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2020
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7

The year of radical salary transparency

“Rare is the journalist who will cite money among the reasons for choosing our profession. But we also need to eat. And pay the rent. And have a life outside the job. “

We’re on the precipice of the Year of Radical Transparency in Pay. And that’ll be followed (likely very slowly) by the Age of Financial Reckoning. Journalists are finally realizing that the veil of secrecy around our incomes is part of what has led to our current state of unfair compensation.

Data shows that women continue to earn a fraction of the money that their male counterparts take home in the United States. Since 1979, when earnings comparisons started being tracked, women have been slow to rise in parity. Over the next four decades, women’s earnings went from 62 cents on the dollar to 81. The earning power of blacks and Hispanics continues to lag even further.

I want my 19 cents on the dollar. Actually, I want much more than that to make up for years of systemic pay inequity. Rare is the journalist who will cite money among the reasons for choosing our profession. But we also need to eat. And pay the rent. And have a life outside the job.

Grassroots efforts have attempted to shed light on salaries, including an anonymous spreadsheet made public this fall. Journalists are rising up to form unions from Los Angeles to Phoenix to D.C.

And the lawsuits are mounting. Vice Media agreed to a nearly $2 million settlement earlier this year as hundreds of women claimed that the company’s use of pay history perpetuated a gender gap even they rose in the organization. And the BBC is battling with presenter Samira Ahmed, who has already won other cases in which she cited unequal pay for women.

We’re also seeing more women in leadership roles where they can make an immediate difference by adjusting the salaries of historically underpaid groups. Kristie Gonzales, president and general manager of KVUE in Austin, is one boss who is level setting: During the 2018 ONA conference, she noted that every department she has ever inherited required her oversight to lift women’s salaries. (And, yes, journalism needs to keep working on the gender imbalance of newsroom leadership.)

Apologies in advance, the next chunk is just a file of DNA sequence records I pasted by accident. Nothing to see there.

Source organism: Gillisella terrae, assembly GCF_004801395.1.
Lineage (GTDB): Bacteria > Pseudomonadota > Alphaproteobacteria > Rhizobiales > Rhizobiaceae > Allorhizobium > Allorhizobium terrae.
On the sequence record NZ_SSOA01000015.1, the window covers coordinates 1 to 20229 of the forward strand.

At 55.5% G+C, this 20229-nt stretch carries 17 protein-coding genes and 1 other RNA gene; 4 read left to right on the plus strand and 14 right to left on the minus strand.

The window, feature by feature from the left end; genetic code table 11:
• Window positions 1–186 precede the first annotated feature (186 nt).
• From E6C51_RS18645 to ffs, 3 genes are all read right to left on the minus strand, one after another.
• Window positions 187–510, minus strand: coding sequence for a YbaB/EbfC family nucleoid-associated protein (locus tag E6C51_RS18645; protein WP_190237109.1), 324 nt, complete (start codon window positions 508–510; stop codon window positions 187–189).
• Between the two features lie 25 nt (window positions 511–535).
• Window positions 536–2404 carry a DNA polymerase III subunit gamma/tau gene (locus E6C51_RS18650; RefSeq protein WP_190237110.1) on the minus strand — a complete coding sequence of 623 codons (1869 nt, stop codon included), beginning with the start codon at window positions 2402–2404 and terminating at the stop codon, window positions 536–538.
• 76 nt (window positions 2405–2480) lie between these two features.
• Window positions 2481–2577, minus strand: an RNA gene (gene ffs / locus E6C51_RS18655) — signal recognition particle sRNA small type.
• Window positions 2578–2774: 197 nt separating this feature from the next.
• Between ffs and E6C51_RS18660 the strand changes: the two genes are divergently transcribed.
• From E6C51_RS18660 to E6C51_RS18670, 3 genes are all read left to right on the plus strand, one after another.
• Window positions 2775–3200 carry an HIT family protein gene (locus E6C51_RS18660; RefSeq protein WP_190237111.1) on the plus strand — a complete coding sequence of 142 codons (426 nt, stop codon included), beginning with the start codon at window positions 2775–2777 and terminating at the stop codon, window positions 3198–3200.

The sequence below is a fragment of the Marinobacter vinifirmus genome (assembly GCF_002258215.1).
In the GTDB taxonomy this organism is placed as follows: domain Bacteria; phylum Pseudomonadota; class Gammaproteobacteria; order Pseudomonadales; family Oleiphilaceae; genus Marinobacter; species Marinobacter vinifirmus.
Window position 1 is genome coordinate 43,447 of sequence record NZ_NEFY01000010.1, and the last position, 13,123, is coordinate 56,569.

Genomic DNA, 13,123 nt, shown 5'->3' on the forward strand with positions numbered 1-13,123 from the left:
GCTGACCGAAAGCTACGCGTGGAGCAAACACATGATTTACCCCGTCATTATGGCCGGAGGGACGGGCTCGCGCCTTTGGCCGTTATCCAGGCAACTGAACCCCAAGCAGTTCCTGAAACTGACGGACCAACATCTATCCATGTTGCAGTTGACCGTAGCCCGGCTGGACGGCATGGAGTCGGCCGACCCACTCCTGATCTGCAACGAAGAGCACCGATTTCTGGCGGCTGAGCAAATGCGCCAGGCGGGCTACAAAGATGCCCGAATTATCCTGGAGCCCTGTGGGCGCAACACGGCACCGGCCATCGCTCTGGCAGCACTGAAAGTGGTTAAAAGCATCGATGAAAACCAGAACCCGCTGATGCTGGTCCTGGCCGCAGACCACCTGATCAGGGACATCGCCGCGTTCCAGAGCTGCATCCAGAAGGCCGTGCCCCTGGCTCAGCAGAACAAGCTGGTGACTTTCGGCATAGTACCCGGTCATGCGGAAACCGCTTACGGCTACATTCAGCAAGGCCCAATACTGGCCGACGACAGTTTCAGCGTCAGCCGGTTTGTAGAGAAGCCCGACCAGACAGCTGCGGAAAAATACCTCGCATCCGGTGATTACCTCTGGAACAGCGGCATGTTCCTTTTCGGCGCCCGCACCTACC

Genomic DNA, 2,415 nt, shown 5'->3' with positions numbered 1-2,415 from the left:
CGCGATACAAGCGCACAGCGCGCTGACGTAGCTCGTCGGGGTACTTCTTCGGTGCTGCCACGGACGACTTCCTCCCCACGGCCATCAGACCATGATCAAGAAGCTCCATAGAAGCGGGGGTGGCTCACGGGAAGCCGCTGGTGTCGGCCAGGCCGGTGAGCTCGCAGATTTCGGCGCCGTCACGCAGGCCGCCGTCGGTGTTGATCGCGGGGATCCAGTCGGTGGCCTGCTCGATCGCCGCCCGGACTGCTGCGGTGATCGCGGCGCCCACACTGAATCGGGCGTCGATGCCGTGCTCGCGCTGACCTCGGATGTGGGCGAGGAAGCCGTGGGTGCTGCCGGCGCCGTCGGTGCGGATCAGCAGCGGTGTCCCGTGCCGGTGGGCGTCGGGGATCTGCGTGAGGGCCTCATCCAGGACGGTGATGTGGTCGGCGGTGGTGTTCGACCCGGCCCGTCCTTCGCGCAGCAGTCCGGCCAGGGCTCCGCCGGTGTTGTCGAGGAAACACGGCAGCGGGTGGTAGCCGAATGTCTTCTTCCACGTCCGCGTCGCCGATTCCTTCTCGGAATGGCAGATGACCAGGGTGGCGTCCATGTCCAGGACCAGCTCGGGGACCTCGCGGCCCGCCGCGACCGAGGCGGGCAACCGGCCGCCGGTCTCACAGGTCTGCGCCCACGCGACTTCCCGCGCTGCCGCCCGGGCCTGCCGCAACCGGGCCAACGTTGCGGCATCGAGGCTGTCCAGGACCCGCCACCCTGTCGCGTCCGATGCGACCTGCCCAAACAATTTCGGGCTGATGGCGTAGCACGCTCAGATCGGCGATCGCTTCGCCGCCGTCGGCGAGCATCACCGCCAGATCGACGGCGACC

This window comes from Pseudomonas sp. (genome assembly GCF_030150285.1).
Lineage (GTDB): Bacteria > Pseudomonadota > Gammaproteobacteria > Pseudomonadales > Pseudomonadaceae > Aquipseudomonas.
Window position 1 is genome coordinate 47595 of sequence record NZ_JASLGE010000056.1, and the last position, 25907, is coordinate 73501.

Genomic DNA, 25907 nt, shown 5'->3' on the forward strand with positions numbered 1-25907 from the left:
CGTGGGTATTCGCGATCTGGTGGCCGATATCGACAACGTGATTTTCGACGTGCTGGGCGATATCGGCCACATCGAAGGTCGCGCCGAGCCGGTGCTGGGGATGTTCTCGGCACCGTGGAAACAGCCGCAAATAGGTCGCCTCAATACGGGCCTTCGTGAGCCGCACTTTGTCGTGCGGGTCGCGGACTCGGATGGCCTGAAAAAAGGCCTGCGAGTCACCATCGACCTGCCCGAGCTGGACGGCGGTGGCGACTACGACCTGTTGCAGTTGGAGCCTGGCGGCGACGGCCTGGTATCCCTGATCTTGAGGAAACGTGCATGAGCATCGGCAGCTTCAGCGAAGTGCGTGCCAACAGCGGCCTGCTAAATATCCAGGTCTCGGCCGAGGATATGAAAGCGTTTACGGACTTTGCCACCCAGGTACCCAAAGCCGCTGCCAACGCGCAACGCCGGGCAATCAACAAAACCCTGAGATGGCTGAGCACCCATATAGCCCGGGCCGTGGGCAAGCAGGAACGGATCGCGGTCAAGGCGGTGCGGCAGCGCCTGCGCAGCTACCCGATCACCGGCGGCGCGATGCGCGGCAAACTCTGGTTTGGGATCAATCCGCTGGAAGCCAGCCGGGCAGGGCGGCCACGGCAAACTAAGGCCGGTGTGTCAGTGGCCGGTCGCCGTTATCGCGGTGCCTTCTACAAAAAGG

The Age of Financial Reckoning — the time when equal work earns equal pay, regardless of gender or race — is coming. But that’s going to require news outlets (and our audiences) investing even more in quality journalism.

Doris Truong is the director of training and diversity at the Poynter Institute.

We’re on the precipice of the Year of Radical Transparency in Pay. And that’ll be followed (likely very slowly) by the Age of Financial Reckoning. Journalists are finally realizing that the veil of secrecy around our incomes is part of what has led to our current state of unfair compensation.

Data shows that women continue to earn a fraction of the money that their male counterparts take home in the United States. Since 1979, when earnings comparisons started being tracked, women have been slow to rise in parity. Over the next four decades, women’s earnings went from 62 cents on the dollar to 81. The earning power of blacks and Hispanics continues to lag even further.

I want my 19 cents on the dollar. Actually, I want much more than that to make up for years of systemic pay inequity. Rare is the journalist who will cite money among the reasons for choosing our profession. But we also need to eat. And pay the rent. And have a life outside the job.

Grassroots efforts have attempted to shed light on salaries, including an anonymous spreadsheet made public this fall. Journalists are rising up to form unions from Los Angeles to Phoenix to D.C.

And the lawsuits are mounting. Vice Media agreed to a nearly $2 million settlement earlier this year as hundreds of women claimed that the company’s use of pay history perpetuated a gender gap even they rose in the organization. And the BBC is battling with presenter Samira Ahmed, who has already won other cases in which she cited unequal pay for women.

We’re also seeing more women in leadership roles where they can make an immediate difference by adjusting the salaries of historically underpaid groups. Kristie Gonzales, president and general manager of KVUE in Austin, is one boss who is level setting: During the 2018 ONA conference, she noted that every department she has ever inherited required her oversight to lift women’s salaries. (And, yes, journalism needs to keep working on the gender imbalance of newsroom leadership.)

The Age of Financial Reckoning — the time when equal work earns equal pay, regardless of gender or race — is coming. But that’s going to require news outlets (and our audiences) investing even more in quality journalism.

Doris Truong is the director of training and diversity at the Poynter Institute.

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